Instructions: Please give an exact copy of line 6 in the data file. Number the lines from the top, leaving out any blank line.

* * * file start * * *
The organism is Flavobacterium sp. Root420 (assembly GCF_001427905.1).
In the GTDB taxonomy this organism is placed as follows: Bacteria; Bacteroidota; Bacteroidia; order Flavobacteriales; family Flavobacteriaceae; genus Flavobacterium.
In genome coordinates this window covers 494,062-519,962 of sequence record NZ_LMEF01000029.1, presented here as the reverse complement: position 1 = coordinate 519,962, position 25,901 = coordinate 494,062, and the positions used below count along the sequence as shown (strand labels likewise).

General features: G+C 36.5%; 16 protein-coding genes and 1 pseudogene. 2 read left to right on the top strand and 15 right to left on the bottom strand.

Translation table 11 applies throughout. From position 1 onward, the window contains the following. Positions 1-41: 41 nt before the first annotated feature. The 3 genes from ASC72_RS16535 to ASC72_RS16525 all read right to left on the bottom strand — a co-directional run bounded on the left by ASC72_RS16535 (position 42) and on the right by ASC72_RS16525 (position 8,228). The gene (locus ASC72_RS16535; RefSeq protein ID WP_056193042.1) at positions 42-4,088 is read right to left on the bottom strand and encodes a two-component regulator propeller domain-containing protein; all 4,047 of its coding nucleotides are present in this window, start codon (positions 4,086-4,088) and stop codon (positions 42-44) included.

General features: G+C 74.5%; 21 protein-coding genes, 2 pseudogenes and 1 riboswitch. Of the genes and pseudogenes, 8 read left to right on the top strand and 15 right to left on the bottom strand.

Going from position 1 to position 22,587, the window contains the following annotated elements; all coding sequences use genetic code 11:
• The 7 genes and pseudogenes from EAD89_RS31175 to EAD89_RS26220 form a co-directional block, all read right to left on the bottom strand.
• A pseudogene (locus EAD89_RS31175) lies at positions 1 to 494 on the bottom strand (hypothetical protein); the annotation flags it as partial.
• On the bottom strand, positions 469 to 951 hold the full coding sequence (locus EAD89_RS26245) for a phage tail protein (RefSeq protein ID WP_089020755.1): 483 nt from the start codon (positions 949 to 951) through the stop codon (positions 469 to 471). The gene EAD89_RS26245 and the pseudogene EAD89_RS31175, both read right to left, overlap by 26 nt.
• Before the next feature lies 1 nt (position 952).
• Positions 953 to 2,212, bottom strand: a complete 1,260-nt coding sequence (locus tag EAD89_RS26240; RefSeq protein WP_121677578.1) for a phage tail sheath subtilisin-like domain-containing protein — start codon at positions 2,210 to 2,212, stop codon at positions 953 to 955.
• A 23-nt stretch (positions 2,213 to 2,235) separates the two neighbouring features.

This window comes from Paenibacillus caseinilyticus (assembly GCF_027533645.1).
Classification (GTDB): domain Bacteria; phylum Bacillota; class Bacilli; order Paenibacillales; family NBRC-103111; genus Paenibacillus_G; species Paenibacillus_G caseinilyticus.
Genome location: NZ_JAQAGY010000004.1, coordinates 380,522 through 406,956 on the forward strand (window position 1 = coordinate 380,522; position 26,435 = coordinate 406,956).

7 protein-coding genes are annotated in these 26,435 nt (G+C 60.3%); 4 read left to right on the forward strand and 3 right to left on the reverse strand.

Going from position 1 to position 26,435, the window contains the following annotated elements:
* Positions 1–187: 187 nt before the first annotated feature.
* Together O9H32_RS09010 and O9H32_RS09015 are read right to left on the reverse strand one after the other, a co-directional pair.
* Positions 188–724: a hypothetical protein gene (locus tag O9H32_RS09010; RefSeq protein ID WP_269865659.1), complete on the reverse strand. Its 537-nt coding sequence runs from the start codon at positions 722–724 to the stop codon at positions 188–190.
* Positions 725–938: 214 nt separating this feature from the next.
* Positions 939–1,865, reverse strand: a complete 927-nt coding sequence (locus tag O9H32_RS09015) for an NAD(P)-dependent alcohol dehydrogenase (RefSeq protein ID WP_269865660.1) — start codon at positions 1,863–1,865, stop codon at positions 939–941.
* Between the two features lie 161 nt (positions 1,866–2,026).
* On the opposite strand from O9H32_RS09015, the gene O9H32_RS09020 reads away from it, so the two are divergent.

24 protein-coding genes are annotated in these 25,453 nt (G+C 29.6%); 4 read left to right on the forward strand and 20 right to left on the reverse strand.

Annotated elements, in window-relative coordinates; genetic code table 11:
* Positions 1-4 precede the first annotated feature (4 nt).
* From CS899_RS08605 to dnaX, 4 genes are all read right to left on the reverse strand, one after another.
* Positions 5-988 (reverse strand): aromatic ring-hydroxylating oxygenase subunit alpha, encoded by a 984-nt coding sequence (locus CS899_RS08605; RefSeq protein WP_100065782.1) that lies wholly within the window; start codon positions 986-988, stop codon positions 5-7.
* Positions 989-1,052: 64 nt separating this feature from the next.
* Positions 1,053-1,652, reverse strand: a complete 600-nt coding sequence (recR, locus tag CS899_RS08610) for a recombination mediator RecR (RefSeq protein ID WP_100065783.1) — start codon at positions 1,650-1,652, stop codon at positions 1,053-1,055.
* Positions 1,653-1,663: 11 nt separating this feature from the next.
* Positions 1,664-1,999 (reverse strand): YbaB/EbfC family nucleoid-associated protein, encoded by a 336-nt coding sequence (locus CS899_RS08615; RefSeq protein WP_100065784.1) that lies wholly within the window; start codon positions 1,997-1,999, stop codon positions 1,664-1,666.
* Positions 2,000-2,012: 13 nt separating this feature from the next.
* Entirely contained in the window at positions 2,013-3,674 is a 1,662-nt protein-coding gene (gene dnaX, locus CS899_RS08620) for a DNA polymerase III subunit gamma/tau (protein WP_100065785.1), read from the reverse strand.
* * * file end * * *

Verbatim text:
General features: G+C 74.5%; 21 protein-coding genes, 2 pseudogenes and 1 riboswitch. Of the genes and pseudogenes, 8 read left to right on the top strand and 15 right to left on the bottom strand.